In Soviet Russia, you don't write letters; letters write you. ..
That's just one of many jokes we like to make. He was a student of mine for the past 2 years and now he has left to go back to his home country with his family.
Seven O'clock was our time in the summer where we meet for two hours for me to tutor him in English. This time I brought paints with a cool metallic sheen and some brushes. We were going to paint our clay creations we made five days before.
Mine was a turtle and his was a bird. Both fell apart over the weekend, so the super glue was handy. Henrik's bird was very detailed. Last Thursday, he had made each feather, one- by- one, and attached them to the body. Then he made the wings and legs.
My turtle is nothing to talk about. It merely has four legs, a tail and a face with a smile.
As we were working, we read a short story from an old text book called "The Dog of Pompeii".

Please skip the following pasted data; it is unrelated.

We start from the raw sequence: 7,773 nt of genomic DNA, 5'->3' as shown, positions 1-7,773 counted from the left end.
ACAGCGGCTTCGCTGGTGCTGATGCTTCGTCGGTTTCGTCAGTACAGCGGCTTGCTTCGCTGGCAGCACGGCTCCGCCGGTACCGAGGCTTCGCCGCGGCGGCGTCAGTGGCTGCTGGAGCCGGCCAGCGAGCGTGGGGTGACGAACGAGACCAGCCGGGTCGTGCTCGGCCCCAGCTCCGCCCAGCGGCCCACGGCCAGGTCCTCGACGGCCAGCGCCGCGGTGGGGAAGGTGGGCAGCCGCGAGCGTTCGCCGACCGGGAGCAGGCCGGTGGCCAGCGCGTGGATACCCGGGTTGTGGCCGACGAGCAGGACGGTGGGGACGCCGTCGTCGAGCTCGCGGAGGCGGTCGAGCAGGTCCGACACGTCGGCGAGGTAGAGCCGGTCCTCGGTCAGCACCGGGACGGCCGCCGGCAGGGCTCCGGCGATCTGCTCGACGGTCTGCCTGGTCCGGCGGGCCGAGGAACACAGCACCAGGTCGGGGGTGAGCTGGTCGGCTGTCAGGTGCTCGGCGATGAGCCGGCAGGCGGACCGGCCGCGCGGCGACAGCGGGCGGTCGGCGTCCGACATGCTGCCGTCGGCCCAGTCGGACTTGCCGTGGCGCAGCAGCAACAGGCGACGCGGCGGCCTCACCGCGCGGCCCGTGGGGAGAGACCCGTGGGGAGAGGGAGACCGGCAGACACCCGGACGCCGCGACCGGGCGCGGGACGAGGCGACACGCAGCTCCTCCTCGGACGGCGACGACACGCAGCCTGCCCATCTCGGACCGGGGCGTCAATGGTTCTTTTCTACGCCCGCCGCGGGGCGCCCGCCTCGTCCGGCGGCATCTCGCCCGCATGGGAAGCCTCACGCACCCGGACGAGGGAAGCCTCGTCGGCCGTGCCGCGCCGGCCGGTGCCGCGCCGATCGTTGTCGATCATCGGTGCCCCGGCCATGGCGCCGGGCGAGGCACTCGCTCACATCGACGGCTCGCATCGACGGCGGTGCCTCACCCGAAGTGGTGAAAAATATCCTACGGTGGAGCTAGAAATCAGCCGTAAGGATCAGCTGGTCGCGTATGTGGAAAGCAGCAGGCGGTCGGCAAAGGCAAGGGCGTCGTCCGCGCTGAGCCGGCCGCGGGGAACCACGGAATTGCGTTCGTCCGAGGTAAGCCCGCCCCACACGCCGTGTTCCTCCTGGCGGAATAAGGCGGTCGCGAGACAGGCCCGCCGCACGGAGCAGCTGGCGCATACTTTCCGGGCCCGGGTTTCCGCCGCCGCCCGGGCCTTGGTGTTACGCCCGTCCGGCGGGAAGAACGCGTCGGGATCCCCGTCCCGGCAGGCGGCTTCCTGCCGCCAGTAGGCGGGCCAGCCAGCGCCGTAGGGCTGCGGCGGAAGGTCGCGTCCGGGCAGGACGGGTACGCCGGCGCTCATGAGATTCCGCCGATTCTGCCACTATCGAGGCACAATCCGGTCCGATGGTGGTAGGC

The painting was a fun part. It took the whole of two hours. "The Dog of Pompeii" was talked about and read in intervals.
At the end Henrik's mother took a picture of us. I took the picture of our creations and gave Henrik my turtle. He asked me if I was sure and I said "The picture is a enough."
He replied "What if it falls apart again?"
"Well, Henrik. I think you know how to put it back together again."
I didn't think my student wanted me to leave because he kept avoiding the subject and adding more to the conversation. This was our last meeting.
I hugged Henrik's mom and shook hands with his father. Then I asked Henrik, "Let's shake hands."
and he said, "My hands have super glue on them," when we shook.